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Red Sorghum (Zhang Yimou)
December 21, 2012Posted by on
It appears everywhere. Through a film screening in Stockholm, and later on television. Nobel laureate Mo Yan is more relevant than ever. And it’s now or never, as I intend to look at the brilliant film Red Sorghum.
Mo Yan received this year’s Nobel Prize in literature. He wrote Red Sorghum Clan where one of the volumes was named Red Sorghum. Red Sorghum was published in 1987. A film adaptation by Zhang Yimou came out soon after.
The narrator is the protagonist’s grandson, and at first it is about her pre-arranged marriage that did not go as planned. Basically the movie is about the first meeting between the Narrator’s grandparents, and his father’s later infancy. Towards the middle of the film the family becomes affected by the war, which leads to sorrowful consequences.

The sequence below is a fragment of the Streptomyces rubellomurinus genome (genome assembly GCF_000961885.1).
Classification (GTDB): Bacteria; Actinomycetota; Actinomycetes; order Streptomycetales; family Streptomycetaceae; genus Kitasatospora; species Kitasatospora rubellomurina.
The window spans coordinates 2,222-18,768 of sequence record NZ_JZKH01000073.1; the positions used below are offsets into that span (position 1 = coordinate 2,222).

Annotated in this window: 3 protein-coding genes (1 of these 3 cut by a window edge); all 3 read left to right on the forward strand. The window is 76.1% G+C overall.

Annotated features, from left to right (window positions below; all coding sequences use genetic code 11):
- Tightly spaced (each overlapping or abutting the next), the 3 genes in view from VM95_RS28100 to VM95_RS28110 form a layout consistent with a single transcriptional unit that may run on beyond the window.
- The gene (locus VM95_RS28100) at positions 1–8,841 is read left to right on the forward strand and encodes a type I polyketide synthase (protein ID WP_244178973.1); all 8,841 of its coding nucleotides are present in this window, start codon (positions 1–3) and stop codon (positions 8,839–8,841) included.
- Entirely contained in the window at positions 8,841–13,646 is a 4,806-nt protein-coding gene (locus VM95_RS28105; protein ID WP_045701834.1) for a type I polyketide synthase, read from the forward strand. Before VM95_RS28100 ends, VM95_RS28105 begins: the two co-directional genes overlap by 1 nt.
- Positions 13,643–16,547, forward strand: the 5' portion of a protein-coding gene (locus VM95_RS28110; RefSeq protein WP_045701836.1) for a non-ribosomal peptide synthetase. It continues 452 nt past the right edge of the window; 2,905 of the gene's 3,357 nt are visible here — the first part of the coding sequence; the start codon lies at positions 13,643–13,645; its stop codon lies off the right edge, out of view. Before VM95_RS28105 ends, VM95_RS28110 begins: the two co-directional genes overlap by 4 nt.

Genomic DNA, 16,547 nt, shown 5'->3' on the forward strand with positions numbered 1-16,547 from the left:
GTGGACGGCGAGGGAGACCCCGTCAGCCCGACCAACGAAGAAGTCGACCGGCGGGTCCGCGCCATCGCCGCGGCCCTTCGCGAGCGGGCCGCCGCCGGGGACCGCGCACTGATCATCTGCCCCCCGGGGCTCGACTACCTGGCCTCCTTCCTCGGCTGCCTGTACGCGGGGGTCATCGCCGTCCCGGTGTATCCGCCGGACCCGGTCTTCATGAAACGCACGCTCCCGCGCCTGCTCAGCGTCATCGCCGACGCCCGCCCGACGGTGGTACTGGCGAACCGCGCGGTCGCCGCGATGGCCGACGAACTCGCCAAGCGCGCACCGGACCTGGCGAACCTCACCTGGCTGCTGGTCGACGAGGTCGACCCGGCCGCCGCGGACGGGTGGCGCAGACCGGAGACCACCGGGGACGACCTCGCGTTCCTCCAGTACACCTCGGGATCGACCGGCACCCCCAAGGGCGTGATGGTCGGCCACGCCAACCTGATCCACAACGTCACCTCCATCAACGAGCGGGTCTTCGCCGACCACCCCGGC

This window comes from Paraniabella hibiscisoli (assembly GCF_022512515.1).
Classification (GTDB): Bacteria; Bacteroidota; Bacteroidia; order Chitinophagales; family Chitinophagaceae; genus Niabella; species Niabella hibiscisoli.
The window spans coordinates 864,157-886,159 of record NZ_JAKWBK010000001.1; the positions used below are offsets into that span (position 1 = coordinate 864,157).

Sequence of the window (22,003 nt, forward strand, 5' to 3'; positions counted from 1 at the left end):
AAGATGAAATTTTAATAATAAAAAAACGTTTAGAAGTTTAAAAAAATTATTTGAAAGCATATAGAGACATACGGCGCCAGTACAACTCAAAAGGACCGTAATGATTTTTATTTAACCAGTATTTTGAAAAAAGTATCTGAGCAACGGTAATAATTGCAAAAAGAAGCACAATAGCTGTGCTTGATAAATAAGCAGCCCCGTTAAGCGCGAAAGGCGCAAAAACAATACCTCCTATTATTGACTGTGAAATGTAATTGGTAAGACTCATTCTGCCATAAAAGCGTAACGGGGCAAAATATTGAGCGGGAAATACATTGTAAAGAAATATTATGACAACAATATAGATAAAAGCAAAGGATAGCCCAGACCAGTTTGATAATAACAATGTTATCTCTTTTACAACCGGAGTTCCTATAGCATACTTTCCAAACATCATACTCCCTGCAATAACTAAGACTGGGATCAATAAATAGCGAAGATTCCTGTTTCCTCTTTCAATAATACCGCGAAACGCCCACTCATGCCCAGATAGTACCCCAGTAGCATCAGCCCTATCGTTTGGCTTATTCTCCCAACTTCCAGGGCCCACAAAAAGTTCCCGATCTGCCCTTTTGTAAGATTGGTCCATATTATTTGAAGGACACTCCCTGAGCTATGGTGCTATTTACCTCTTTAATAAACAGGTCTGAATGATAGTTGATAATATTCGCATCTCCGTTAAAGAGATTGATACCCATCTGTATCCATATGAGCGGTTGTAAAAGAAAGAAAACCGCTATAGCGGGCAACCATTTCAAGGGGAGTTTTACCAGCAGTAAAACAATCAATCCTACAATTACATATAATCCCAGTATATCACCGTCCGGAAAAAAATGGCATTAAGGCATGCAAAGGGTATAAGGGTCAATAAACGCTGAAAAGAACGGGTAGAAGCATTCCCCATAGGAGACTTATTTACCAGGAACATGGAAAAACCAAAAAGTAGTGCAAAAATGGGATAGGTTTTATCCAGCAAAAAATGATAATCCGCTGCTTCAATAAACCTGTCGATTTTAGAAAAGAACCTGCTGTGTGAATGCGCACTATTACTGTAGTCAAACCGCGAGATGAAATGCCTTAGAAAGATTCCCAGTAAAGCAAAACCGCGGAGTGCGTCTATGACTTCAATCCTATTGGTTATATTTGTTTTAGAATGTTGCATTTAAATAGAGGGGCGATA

It’s history with a fairy-tale-like narrative. The red, from the wine and the blood across the fields after skinning and shooting, gives an incredibly strong impression on the Japanese view on communism and the Chinese situation during the war. It is artistic yet simple and political. Initially, the film is a flashback to an old time, where the narrator tells it like it was a legendary tale. Towards the middle, the story turns into a historical document. Manifests what people were subjected to. The red is fundamental to the story, which is both the symbol of their income source (wine) and their country’s suffering.